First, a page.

Water Transportation Businesses: Traditional (floating) marina businesses are unlikely to require additional services either for development of new facilities or ongoing operation. Because they are located in the water, the issues that must be addressed as a result of a new local master program are likely to parallel the requirements of existing federal and state requirements currently applicable. Professional services necessary for land side development for marinas and other water oriented transportation businesses whether associated with a floating facility or as part of a significant shoreline development would be similar to that for any development as described in the paragraph for "development businesses."

     Part 2 - Whether the Proposed Rule Will Have a Disproportionate Impact on Small Businesses: This analysis is provided to meet the guidelines of the Regulatory Fairness Act, chapter 19.85 RCW. To comply with the RFA, the SBEIS must identify potentially affected industries, define small and large businesses, and determine the compliance costs for these businesses. It then must compare the cost of compliance for small businesses with the cost of compliance for large businesses. If there turns out to be a disproportionate impact on small businesses in comparison with large businesses, the RFA requires that the costs imposed by the rule on small businesses be reduced where legal and feasible in meeting the objective of the statutes upon which the rule is based. If steps are not taken to reduce costs on small business, the agency must provide reasonable justification for not doing so.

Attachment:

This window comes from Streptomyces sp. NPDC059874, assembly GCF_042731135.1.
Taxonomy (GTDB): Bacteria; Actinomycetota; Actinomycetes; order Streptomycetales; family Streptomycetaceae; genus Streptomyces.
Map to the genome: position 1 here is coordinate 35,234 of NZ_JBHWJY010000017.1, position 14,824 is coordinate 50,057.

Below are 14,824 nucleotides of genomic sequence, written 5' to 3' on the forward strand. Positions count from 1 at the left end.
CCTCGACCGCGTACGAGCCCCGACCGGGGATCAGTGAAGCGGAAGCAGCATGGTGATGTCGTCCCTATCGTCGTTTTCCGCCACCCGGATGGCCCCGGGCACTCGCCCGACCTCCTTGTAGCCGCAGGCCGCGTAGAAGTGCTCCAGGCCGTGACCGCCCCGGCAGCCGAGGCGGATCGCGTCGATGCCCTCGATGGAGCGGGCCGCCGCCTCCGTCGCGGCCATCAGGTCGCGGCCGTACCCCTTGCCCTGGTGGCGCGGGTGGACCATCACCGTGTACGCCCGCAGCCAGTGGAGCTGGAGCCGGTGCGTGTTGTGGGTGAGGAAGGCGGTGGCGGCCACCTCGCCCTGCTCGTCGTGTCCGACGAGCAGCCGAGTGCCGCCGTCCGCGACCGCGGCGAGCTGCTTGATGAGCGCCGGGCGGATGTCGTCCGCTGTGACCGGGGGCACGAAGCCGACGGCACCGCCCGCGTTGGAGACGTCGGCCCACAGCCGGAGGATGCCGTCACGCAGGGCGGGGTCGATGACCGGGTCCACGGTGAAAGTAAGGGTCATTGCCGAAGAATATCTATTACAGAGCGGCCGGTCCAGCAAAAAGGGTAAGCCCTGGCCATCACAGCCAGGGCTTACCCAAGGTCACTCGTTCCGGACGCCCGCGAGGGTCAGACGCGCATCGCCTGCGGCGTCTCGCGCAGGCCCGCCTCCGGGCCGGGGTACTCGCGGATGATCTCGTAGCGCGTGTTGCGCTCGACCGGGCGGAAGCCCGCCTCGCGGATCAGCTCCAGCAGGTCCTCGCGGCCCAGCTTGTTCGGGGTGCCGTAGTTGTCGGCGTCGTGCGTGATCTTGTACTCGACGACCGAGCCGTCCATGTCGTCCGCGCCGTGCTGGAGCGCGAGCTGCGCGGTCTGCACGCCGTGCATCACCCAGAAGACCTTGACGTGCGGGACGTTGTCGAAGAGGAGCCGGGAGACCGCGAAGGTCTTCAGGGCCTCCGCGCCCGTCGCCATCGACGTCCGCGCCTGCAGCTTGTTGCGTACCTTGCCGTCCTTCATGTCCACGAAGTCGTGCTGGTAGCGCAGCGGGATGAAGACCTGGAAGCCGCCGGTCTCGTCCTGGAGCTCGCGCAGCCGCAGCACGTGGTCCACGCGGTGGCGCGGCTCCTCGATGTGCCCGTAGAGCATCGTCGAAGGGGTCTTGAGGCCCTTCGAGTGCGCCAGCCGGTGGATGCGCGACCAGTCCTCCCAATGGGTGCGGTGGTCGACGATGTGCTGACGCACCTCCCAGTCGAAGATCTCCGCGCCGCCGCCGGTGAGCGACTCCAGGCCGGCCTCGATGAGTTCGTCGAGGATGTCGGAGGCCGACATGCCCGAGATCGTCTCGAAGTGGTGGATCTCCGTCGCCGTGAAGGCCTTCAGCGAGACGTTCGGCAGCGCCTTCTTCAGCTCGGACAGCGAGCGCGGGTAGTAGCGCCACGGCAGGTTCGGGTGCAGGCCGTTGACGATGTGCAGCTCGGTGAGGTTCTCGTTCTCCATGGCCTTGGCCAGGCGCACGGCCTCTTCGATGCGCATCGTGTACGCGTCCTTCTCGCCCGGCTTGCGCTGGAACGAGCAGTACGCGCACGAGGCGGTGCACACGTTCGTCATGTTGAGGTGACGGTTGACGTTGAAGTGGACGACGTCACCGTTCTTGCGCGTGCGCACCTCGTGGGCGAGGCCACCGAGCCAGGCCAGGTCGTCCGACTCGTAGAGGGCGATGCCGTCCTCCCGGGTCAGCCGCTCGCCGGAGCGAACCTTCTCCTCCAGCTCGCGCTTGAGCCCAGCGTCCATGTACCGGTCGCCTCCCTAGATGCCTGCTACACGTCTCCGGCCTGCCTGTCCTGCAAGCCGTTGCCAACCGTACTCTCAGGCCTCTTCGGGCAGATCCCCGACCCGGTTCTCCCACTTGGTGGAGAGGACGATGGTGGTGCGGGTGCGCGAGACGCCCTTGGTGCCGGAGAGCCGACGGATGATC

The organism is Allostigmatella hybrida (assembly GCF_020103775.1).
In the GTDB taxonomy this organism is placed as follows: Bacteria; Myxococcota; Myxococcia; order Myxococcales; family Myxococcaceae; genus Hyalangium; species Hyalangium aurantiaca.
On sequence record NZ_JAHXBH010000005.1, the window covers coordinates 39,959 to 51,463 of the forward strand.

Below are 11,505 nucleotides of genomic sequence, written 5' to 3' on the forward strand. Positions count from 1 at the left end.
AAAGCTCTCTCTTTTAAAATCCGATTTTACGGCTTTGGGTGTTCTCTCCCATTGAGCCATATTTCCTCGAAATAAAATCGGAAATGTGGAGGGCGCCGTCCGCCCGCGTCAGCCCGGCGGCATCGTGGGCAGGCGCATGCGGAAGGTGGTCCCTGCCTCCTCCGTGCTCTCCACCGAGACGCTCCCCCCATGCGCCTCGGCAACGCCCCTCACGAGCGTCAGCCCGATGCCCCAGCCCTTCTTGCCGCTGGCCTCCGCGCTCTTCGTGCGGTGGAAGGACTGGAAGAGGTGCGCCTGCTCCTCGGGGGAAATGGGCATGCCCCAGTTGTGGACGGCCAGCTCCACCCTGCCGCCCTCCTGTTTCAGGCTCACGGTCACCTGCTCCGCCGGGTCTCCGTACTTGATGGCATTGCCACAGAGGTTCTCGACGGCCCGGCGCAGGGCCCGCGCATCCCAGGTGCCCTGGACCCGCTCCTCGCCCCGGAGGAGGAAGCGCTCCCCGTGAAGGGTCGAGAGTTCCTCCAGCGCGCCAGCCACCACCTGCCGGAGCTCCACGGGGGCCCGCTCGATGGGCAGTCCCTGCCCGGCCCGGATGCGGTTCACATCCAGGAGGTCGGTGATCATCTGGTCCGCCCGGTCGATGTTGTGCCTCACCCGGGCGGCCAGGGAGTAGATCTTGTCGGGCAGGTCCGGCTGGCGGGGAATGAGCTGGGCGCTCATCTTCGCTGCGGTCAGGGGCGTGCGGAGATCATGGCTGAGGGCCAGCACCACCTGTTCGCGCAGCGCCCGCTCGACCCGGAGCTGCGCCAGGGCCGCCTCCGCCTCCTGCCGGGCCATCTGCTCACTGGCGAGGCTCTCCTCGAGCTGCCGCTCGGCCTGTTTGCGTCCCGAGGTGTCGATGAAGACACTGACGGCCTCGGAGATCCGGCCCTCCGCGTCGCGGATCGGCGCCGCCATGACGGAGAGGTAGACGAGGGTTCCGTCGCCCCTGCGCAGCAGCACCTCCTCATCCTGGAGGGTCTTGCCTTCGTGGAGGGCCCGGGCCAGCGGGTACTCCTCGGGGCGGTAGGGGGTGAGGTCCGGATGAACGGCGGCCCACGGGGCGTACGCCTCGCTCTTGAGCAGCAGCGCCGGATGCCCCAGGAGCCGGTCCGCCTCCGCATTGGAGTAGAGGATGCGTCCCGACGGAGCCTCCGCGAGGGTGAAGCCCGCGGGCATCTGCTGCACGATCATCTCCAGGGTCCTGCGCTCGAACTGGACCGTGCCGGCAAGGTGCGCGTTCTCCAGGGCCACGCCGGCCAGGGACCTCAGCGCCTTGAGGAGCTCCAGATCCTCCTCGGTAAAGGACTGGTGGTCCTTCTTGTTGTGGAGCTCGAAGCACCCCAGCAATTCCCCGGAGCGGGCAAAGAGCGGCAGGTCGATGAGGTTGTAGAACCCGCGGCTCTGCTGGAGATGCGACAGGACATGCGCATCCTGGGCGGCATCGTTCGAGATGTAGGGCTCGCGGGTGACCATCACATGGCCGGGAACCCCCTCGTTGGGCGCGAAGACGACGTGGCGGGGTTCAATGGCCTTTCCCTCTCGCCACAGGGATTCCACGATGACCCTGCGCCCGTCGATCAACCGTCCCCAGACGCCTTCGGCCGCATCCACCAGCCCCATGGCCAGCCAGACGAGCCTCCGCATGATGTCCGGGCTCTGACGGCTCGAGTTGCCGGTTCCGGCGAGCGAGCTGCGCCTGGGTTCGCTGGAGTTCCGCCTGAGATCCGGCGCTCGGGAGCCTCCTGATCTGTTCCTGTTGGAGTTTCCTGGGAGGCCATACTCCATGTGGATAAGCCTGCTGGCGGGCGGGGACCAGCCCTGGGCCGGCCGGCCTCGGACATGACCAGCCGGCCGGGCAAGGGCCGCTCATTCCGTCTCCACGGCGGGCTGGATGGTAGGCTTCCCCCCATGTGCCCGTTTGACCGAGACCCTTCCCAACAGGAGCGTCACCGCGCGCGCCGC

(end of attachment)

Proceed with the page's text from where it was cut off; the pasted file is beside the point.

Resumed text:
As noted previously, the evaluation of potentially affected industries can hypothetically extend to indirect effects on most industries in the state. To limit the speculation about indirect effects, this SBEIS reviews five types of industries as noted above, because these could be more directly affected by local regulations adopted as a result of the revised SMA guidelines. In general, the specific compliance costs are difficult to determine because the guidelines will not directly impose any specific requirements on businesses. The specific requirements will be developed by local governments and are unknown at this time. Moreover, the data necessary for determining disproportionate effects is not generally available in most cases. As such, a discussion of effects on small and large firms is provided below. Aggregate data on employment and income is provided, and a list of four-digit SIC codes is provided in Appendix A that parallels the five broad business classifications identified above.